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In Cover and Thomas, "Elements of Information Theory", second edition, I encountered this question:

Let $K$ and $K_0$ be symmetric positive definite matrices of same size (s.p.d.m). Then show that (det is determinant here) $$f(K)=\log\left(\frac{\det(K+K_0)}{\det{(K)}}\right)$$ is a convex function of $K$.

As a side note, one of the best things about information theory is that it can be used to prove unusual determinant identities and inequalities such as Hadamard's inequality and so on. I am only looking for an "information theoretic" proof and not any other proofs. As an example,

Prove that if $K_1$ and $K_2$ are s.p.d.m, then $$\det (K_1 + K_2) \geq \max \{\det(K_1),\det(K_2)\}$$ Proof:

Let $X \sim N(0,K_1)$ and $Y \sim N(0,K_2)$ independent of each other. Then we have that (here $n$ is the dimension of the matrix and $h(.)$ is the differential entropy function) $$h(X+Y) \geq h(X+Y|X) = h(Y)$$ Hence, we have $$\frac{1}{2}\log((2\pi e)^n\det(K_1+K_2)) \geq \frac{1}{2}\log((2\pi e)^n\det(K_2))$$ The result will follow from this.

Here is my attempt at the original problem:

We need to show for $\lambda \in (0,1)$ $$\log\left(\frac{\det(\lambda K_1 + (1-\lambda)K_2 +K_0 )}{\det(\lambda K_1 + (1-\lambda)K_2)}\right) \leq \lambda \log\left(\frac{\det(K_1+K_0)}{\det{(K_1)}}\right) + (1-\lambda)\log\left(\frac{\det(K_2+K_0)}{\det{(K_2)}}\right)$$ Let $X_1 \sim N(0,K_1)$, $X_2 \sim N(0,K_2)$ and $Y\sim N(0,K_0)$ all mutually independent. Let $v$ be a random variable which is $1$ w.p. $\lambda$ and $2$ w.p. $1-\lambda$. Let $K_v =\lambda K_1 + (1-\lambda)K_2$. Note that $E[X_vX_v^T]= K_v$. Let $\widetilde{X}\sim N(0,K_v)$. Note that $X_v$ is not necessarily multivariate gaussian. Hence it boils down to showing $$h(\widetilde{X}+Y) - h(\widetilde{X}) \leq h(X_v+Y|v) - h(X_v|v)$$

I am not sure if the inequality above is correct or not. It's just that it would imply the result. Anyhow I was able to get (since $X_v$ and $\widetilde{X}$ have the same covariance matrix) $$h(\widetilde{X}) \geq h(X_v) \geq h(X_v|v)$$

But I couldn't get a similar chain for $h(\widetilde{X}+Y)$. I tried to use entropy power inequality for this but it didn't seem to work. My guess is that this approach won't work and I should try to manipulate mutual information terms or something.

I appreciate any ideas on this. As always, if something is unclear let me know.

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I found the solution I was looking for in a 2001 paper by Suhas Diggavi and Tom Cover. Didn't realize it was that hard that it warranted a transactions paper. After all, Tom Cover gave it as an exercise problem!!

Update: I have found another way. Kindly check if my proof is correct.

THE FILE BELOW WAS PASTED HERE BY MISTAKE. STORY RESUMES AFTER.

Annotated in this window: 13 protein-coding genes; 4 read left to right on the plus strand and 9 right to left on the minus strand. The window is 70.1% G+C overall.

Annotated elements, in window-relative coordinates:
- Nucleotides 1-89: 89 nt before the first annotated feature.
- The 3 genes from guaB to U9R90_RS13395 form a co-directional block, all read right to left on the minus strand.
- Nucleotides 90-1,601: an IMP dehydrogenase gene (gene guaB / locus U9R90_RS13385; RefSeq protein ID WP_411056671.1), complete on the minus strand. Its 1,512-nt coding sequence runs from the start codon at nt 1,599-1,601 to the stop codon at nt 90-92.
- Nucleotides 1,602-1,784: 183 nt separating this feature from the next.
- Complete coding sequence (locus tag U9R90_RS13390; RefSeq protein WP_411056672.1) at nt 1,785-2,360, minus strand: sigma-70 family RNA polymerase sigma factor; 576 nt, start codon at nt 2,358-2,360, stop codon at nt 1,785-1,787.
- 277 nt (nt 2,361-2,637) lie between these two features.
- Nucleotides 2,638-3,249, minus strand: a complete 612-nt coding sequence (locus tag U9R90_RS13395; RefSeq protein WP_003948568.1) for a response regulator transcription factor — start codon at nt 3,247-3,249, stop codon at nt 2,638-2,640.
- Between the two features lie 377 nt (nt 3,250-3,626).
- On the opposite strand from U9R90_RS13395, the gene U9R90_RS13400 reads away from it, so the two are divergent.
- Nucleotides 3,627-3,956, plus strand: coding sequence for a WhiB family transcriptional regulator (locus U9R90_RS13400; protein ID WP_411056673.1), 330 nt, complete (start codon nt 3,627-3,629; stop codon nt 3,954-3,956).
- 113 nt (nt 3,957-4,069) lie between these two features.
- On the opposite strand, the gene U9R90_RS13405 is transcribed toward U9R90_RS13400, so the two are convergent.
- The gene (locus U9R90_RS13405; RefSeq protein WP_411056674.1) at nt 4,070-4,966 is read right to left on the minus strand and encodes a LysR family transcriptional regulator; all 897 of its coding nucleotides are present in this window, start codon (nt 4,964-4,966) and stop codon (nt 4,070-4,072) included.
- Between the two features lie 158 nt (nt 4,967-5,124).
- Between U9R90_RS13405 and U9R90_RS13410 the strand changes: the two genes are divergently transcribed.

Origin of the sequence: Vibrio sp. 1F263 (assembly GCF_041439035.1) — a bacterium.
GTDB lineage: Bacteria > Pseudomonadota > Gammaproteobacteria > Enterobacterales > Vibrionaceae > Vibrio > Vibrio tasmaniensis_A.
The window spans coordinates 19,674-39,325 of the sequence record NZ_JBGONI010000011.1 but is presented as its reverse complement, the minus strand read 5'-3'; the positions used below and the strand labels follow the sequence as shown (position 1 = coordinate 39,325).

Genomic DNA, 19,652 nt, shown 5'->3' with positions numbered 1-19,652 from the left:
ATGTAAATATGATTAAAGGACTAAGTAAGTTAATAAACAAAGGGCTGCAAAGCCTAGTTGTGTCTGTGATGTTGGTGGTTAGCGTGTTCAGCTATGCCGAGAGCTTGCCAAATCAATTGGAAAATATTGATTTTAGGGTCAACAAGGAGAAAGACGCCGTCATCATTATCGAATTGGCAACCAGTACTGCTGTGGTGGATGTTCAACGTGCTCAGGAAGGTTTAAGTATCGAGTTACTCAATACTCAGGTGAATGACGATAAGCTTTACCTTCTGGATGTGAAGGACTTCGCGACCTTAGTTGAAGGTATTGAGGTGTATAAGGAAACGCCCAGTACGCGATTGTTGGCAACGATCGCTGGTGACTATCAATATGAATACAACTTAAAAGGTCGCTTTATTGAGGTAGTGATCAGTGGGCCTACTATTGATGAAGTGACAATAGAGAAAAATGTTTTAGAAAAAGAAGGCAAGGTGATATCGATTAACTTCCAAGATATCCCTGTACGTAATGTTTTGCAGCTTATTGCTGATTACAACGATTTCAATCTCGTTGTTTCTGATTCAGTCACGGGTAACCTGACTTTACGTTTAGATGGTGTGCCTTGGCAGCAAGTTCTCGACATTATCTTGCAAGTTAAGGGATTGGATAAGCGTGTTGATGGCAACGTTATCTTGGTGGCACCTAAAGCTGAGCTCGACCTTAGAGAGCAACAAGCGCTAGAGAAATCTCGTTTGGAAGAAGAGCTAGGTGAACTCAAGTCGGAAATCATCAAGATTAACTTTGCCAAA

Consider 2 channels $$Y_1 = X + Z_1$$ $$Y_2 = X + Z_2$$ where $X\sim \mathcal{N}(0,K_0)$, $Z_1\sim \mathcal{N}(0,K_1)$ and $Z_2 \sim\mathcal{N}(0,K_2)$. Also $X$, $Z_1$ and $Z_2$ are mutually independent random vectors. Let $U\in \{1,2\}$ be a random variable independent of all the above random variables and such that $Pr(U=1)=\lambda$ and $Pr(U=2)=1-\lambda$. Consider the mixed channel $$Y_U = X+Z_U.$$ If $W_1(y|x)$ and $W_2(y|x)$ are the channel transition probabilities in the first two cases then the channel in the mixed case is $$W(y|x) = \lambda W_1(y|x) + (1-\lambda)W_2(y|x).$$ Since the distribution of $X$ is fixed, from basic information theory, the mutual information between input and output is convex as a function of channel transition probability provided the input distribution is fixed. Hence $$I(X;Y_U) \leq \lambda I(X;Y_1) + (1-\lambda)I(X;Y_2)$$ If you evaluate RHS, you get \begin{align} RHS &= \lambda \left\{\frac{1}{2}\log\left((2\pi e)^n\det(K_1 + K_0)\right)-\frac{1}{2}\log\left((2\pi e)^n\det(K_1)\right) \right\} \\ &+ (1-\lambda)\left\{ \frac{1}{2}\log\left((2\pi e)^n\det(K_2 + K_0)\right)- \frac{1}{2}\log\left((2\pi e)^n\det(K_2)\right)\right\} \\ &=\lambda \left\{\frac{1}{2}\log\left(\frac{\det(K_1 + K_0)}{\det(K_1)}\right)\right\} +(1-\lambda) \left\{\frac{1}{2}\log\left(\frac{\det(K_2 + K_0)}{\det(K_2)}\right)\right\} \end{align} which is the required RHS except for a factor of $2$ which will be cancelled soon. Now consider LHS. We need a suitable lower bound for it. $$I(X;Y_U) = h(X+Z_U) - h(Z_U)$$ Note that $Z_U$ is not multivariate Gaussian. But it has variance $\lambda K_1 + (1-\lambda)K_2$. Now by entropy power inequality (EPI), we have $$2^{\frac{2h(X+Z_U)}{n}}\geq 2^{\frac{2h(X)}{n}} + 2^{\frac{2h(Z_U)}{n}}.$$ This implies $$2^{\frac{2(h(X+Z_U)-h(Z_U))}{n}}\geq 1+ 2^{\frac{2(h(X)-h(Z_U))}{n}} \geq 1+ 2^{\frac{2(h(X)-h(Z))}{n}}.$$ where $Z$ is multivariate normal with covariance matrix $\lambda K_1 + (1-\lambda )K_2$, and we used that the Gaussian distribution maximizes entropy under common variance. Now we also have $$1+ 2^{\frac{2(h(X)-h(Z))}{n}} = 2^{\frac{2(h(X+Z)-h(Z))}{n}}$$ since Gaussian distributions achieve equality in EPI. Hence we get \begin{align} h(X+Z_U)-h(Z_U) &\geq h(X+Z)-h(Z) \\ &=\frac{1}{2}\log\left((2\pi e)^n \det(\lambda K_1 + (1-\lambda )K_2+K_0)\right)\\ &\quad-\frac{1}{2}\log\left((2\pi e)^n \det(\lambda K_1 + (1-\lambda )K_2)\right)\\ &=\frac{1}{2}\log\left(\frac{\det(\lambda K_1 + (1-\lambda )K_2+K_0)}{\det(\lambda K_1 + (1-\lambda )K_2)}\right) \end{align} which gives us the desired result. It's quite likely this was the solution the authors expected, assuming the steps are correct.

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